• @Aoba47: Sorry but I don't think I'll have time at the moment. Hope you have a good weekend! Bilorv(c)(talk) 03:22, 12 January 2019 (UTC)
      • No worries, thank you for the prompt response! The article has already received three supports, an image review, and a source review so it may already be ready for promotion anyway (I have pinged the FAC coordinators about it). I am looking forward to working with you again in the future. Have a good one! Aoba47 (talk) 03:32, 12 January 2019 (UTC)

European Super LeagueEdit

Well I’ve been sat on the naughty-step since 22 December, so I spent 20 days manually amending ‘European Super League’ to ‘Super League’, and I’ve noticed a few things… my AutoWikiBrowser (AWB) changes affected “only” 1317 articles, yet I’ve had to manually amended nearly 3000 articles, which means that approximately 1700 articles, i.e. more than I amended with AWB, were actually already “incorrect”.

Interestingly, Super League’s registered company name is Super League (Europe) Ltd. the CEO is a Frenchman; Bernard Guasch, who is also the chairman of the French club; Catalans Dragons, so actually quite European after all… I expect all hell will break loose if the Canadian club Toronto Wolfpack ever gain promotion to Super League.

I had to expend 50-hours to amend the 3000 articles that could have been amended in 50-minutes by someone with AWB access… but every cloud has a silver lining… as a result of my change from, e.g. ‘he played in Super League’ to ‘he played in the European Super League’, I have now manually revised this to the more semantically pleasing ‘he played in the Super League’.

I also discovered (and corrected) a raft of biography articles about Greek and Turkish association footballers who actually play in the Superleague Greece or Süper Lig, not the incorrectly linked Super League.

As well as discovering tranche of woefully out-of-date rugby league biography articles from the post-1996 Super League era… not articles initiated by me obviously… as I concentrate on initiating pre-Super League rugby league biography articles, articles that I have continue to enhance over the last decade… I guess I’d best get on with correcting these out-of-date articles, as there’s nobody else doing it. DynamoDegsy (talk) 09:41, 14 January 2019 (UTC)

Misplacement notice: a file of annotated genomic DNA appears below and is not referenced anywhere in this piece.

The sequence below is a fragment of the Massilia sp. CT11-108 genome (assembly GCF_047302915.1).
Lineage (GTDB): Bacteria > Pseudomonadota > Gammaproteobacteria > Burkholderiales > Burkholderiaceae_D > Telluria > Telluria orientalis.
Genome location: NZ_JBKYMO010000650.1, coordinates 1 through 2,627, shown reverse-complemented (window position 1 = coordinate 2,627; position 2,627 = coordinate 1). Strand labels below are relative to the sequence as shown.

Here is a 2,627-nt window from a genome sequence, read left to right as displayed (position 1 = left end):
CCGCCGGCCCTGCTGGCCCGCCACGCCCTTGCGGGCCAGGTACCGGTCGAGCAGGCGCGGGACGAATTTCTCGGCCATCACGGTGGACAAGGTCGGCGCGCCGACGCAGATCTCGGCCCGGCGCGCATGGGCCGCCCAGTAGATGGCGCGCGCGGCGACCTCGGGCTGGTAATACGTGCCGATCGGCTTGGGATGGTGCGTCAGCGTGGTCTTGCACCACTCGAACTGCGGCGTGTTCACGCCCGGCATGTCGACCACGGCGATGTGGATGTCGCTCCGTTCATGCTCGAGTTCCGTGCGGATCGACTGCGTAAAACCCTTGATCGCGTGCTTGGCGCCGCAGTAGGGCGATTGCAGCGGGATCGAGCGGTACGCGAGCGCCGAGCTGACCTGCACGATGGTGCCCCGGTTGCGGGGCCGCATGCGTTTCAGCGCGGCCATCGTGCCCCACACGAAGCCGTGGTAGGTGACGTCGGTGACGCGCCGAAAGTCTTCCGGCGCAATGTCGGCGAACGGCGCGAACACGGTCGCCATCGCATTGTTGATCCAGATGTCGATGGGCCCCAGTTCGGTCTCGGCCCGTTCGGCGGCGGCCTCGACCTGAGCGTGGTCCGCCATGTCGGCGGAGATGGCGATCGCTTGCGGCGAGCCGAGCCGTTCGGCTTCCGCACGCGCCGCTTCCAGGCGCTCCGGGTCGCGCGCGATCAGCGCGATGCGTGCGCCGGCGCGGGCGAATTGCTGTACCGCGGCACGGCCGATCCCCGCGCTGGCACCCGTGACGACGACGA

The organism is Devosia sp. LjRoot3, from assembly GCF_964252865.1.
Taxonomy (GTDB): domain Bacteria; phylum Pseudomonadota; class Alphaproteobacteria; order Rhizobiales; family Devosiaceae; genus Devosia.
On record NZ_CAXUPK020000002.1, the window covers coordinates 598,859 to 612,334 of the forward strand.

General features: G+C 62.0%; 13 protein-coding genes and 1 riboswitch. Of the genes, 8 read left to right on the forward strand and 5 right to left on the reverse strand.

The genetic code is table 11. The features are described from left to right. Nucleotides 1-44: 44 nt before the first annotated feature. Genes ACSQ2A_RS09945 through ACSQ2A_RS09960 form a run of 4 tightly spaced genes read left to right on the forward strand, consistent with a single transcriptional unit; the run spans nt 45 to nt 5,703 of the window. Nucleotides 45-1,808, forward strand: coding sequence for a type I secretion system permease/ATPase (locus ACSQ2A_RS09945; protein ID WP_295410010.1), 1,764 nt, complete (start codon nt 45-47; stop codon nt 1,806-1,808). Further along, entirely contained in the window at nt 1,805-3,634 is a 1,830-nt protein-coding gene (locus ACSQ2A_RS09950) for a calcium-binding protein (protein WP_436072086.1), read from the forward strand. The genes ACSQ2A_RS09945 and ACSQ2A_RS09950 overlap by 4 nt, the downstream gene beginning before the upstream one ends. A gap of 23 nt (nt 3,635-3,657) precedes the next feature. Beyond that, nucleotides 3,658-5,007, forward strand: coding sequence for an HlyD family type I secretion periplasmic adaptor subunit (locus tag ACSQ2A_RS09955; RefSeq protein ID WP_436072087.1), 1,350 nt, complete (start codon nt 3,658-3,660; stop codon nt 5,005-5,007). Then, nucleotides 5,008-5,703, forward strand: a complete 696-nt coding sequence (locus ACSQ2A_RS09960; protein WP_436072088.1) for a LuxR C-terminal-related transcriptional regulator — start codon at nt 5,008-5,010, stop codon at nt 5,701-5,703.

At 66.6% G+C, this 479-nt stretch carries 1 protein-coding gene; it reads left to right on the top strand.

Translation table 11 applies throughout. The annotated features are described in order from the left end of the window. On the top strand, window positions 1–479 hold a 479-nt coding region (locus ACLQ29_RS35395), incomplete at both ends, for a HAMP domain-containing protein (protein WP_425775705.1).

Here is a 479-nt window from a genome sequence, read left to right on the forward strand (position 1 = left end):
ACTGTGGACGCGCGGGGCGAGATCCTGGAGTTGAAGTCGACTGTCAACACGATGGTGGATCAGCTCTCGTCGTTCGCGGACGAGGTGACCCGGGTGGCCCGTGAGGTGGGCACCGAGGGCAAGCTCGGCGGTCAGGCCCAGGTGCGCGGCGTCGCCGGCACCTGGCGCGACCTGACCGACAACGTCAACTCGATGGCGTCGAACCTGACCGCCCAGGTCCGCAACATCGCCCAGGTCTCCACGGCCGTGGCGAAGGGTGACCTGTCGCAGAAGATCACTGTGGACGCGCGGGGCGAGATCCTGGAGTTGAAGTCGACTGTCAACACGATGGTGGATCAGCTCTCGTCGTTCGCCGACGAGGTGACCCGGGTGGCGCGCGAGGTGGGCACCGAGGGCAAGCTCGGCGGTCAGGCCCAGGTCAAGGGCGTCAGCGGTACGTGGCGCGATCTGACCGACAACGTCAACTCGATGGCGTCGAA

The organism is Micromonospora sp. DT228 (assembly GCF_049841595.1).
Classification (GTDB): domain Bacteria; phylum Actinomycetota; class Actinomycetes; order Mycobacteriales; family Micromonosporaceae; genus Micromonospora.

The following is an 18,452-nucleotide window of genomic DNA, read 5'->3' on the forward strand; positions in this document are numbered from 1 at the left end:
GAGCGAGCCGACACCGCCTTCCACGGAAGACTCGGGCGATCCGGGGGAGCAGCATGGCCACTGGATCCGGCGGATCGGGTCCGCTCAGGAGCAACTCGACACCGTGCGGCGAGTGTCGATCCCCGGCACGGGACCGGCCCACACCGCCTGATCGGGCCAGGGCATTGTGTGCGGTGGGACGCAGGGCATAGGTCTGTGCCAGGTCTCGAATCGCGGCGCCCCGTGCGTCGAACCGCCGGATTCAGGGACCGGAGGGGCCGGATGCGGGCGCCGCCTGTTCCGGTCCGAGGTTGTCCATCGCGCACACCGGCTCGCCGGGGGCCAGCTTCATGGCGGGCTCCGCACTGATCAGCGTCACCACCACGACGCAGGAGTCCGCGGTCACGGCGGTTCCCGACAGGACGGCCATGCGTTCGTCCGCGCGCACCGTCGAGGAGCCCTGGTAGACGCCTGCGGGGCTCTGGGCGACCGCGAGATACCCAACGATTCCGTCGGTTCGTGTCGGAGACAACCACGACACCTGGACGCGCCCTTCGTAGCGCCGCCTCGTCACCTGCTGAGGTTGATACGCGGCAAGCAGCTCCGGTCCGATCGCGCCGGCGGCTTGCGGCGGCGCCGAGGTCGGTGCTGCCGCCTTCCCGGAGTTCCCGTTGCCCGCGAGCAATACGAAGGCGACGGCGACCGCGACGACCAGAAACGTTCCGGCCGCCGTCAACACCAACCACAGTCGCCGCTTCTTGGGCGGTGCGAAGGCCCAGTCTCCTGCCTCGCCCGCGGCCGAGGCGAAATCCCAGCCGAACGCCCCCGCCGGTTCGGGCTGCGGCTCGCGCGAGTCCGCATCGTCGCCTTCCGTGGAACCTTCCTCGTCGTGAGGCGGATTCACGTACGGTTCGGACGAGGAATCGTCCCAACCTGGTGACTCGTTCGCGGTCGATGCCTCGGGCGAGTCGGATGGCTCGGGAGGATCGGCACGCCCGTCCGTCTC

@DynamoDegsy: Thanks for all your recent work! Good to see you've been making other corrections about the place as you go. Bilorv(c)(talk) 14:00, 14 January 2019 (UTC)

GA nom: Be Right BackEdit

Hey, just a message to say I've started reviewing Be Right Back - check in soon! Kingsif (talk) 16:38, 21 January 2019 (UTC)

Okay, I think I've responded to all of your points. Bilorv(c)(talk) 23:40, 21 January 2019 (UTC)

Million Award!Edit

  The Million Award
For your contributions to bring Metalhead (Black Mirror) (estimated annual readership: 1,213,267) to Good Article status, I hereby present you the Million Award. Congratulations on this rare accomplishment, and thanks for all you do for Wikipedia's readers! Adityavagarwal (talk) 08:25, 23 February 2019 (UTC)

EmphasisEdit

Isn't italics (or even bold) much more preferable than CAPS? THE NEW ImmortalWizard(chat) 19:27, 12 March 2019 (UTC)

Forgot to add: I was commenting on this. THE NEW ImmortalWizard(chat) 19:55, 12 March 2019 (UTC)
@ImmortalWizard: In your opinion it might be. In mine it isn't. I'm not the original author, but it seems to me that the point is to treat "fact" as a sort of Platonic ideal and capitalisation evokes the sense of a proper noun, whereas italics or bold don't convey a similar meaning. Regardless, I reverted the edit because it seemed to me like you didn't understand that "A" was capitalised on purpose. Bilorv (he/him) (talk) 19:59, 12 March 2019 (UTC)

We Are Displaced DYKEdit

Looks good generally. Just added a few comments/questions, though. — Rhododendrites talk \\ 00:48, 13 March 2019 (UTC)

Help with picturesEdit

So I requested for you to review my new article, Wie is de Mol? (season 8), and you said if I needed help to come here so here I am. How do other reality tv articles get logos and stuff up as pictures when all of my pictures get taken down? For instance, the photo of the candidates and the Wie is de Mol logo got taken down (along with the Power of the Publicist logo in Celebrity Big Brother 2 (U.S. season)). I would like to have the logo and a photo of the candidates similar to the group photos of the HouseGuests in Big Brother, but I don't know how without it taken down. Jayab314 21:16, 17 March 2019 (UTC)

@Jayab314: Thanks for the message! You uploaded the images to Wikimedia Commons, which is only for images published under free licenses (such as some Creative Commons licenses). If you take a screenshot of a TV show or find an image online, you don't own the copyright to that image. The original photographer or television production company etc. owns that image. You have to be very careful when uploading images because there could be legal repercussions to Wikipedia unless we abide by U.S. copyright law. However, fair use law does allow some images to be used for purposes such as critical commentary.